‘First Man’ Soars As Tale Of Neil Armstrong And Stoic Heroism

The buttoned-up nature of the character puts Gosling to the test, but he conveys a great deal with mere glances and expressions, some of them directed at his colleague Buzz Aldrin (Corey Stoll), who has a way of saying what everyone’s thinking, even if, as Armstrong notes, he might be better off just shutting up. The supporting cast includes Jason Clarke and Kyle Chandler, as strong, silent, unemotive types abound.
While the movie definitely plunges into the romance surrounding space exploration, “First Man” also wonderfully and economically sheds light on the era, including budding skepticism about the Apollo program in the late ’60s, as the antiwar movement grew in power and intensity.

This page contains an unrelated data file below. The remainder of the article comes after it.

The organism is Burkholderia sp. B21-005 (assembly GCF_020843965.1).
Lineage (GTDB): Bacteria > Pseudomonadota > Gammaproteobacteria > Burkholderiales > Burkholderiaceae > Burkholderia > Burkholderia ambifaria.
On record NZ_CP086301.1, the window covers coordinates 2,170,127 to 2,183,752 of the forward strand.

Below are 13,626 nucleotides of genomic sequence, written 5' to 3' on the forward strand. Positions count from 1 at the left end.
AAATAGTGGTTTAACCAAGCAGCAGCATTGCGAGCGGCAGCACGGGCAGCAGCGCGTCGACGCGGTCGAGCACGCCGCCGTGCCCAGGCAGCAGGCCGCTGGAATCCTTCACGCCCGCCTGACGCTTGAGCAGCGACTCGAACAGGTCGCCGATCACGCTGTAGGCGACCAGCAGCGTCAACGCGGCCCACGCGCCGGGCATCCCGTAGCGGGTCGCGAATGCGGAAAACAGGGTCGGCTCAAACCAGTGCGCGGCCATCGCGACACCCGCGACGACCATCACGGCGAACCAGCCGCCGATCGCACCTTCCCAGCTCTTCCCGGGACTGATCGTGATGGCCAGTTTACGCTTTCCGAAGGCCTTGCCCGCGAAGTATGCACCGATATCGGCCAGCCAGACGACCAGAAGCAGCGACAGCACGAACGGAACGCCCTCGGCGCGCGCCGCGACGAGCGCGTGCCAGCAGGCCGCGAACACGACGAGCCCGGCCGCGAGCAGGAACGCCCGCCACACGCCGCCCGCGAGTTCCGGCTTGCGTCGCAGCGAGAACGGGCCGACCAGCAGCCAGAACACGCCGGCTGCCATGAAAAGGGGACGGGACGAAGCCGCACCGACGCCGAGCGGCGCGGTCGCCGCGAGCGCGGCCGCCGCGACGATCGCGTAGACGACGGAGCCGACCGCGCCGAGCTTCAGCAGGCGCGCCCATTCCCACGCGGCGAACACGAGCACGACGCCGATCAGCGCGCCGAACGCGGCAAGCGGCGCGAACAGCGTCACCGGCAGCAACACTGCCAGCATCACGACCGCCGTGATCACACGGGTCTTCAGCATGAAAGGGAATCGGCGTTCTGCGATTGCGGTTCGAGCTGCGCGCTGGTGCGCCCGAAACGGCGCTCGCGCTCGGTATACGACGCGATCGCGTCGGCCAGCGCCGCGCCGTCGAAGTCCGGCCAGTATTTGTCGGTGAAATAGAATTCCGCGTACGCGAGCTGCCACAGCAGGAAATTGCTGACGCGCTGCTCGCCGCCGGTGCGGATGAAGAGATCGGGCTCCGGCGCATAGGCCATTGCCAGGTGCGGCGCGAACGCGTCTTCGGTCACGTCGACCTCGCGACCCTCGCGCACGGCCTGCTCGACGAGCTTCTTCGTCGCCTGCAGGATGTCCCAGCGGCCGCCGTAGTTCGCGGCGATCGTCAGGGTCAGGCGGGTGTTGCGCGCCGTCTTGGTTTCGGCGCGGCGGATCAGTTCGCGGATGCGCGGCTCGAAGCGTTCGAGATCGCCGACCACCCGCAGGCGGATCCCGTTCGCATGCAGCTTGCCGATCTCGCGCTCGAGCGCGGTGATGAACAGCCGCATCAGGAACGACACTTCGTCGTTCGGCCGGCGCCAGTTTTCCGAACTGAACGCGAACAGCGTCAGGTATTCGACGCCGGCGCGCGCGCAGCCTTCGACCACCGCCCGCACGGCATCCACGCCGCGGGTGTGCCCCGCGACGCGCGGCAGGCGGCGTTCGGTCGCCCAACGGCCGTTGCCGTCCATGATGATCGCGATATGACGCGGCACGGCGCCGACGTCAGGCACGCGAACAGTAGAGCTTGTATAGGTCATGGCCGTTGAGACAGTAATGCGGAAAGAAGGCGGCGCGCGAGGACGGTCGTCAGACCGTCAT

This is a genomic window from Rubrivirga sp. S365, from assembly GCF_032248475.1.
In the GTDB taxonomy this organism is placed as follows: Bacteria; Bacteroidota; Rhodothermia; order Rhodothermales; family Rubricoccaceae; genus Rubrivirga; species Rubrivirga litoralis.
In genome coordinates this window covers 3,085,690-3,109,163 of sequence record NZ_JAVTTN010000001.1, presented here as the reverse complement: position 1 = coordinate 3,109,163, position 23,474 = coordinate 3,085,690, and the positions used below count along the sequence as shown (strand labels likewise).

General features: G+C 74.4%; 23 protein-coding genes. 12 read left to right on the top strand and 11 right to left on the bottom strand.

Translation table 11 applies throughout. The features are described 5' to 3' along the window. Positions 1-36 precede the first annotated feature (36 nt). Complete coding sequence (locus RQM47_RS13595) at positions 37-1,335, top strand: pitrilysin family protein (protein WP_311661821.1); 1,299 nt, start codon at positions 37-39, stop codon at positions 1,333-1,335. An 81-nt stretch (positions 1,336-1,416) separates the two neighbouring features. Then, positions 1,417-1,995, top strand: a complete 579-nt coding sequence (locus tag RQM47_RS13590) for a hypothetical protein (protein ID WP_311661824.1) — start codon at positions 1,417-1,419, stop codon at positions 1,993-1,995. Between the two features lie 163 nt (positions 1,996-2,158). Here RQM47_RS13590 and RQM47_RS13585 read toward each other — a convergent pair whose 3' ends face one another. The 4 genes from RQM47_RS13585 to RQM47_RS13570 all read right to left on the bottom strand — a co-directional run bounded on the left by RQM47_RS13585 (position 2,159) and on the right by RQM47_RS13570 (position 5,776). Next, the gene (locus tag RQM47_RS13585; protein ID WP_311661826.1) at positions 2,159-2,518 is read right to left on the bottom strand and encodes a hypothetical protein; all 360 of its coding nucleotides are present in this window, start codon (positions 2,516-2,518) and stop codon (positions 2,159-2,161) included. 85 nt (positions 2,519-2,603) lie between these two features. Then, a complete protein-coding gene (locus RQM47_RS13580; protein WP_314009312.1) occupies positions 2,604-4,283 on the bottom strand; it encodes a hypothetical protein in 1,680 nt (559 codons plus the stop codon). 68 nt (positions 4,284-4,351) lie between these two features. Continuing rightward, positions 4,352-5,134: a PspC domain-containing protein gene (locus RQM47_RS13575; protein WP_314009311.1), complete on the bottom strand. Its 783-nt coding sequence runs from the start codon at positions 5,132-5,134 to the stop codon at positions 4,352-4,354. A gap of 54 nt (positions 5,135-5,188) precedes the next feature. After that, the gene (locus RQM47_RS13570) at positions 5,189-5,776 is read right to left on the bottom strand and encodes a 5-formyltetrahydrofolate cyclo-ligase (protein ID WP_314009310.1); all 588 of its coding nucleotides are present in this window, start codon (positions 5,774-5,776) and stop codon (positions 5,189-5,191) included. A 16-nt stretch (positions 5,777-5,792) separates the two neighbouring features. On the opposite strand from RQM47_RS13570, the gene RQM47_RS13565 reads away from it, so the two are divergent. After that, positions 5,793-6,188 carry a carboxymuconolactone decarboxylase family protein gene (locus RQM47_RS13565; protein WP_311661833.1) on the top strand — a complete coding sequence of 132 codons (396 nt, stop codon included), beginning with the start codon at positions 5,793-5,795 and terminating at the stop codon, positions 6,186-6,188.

Speaking of domestic politics, it’s hard to think of a more inflated “controversy” than the one that greeted the movie’s arrival on the festival circuit, with cries of outrage about the omission of planting the American flag by people who hadn’t seen the movie. Suffice it to say American ingenuity, the race against the Soviet Union and, yes, flags, are all over the screen, albeit in a subtle way that keeps the focus squarely on the protagonist and the mission.
Movies, of course, have had a half-century of space-faring science fiction of various stripes since “2001: A Space Odyssey” opened prior to Armstrong’s famous “giant leap for mankind,” so much so that it’s easy to take that final frontier for granted.
    Using every modern tool at its disposal, “First Man” has again presented just how harrowing that frontier was at the time, in the process planting its flag among the year’s best movies.
    “First Man” premieres Oct. 12 in the U.S. It’s rated PG-13.

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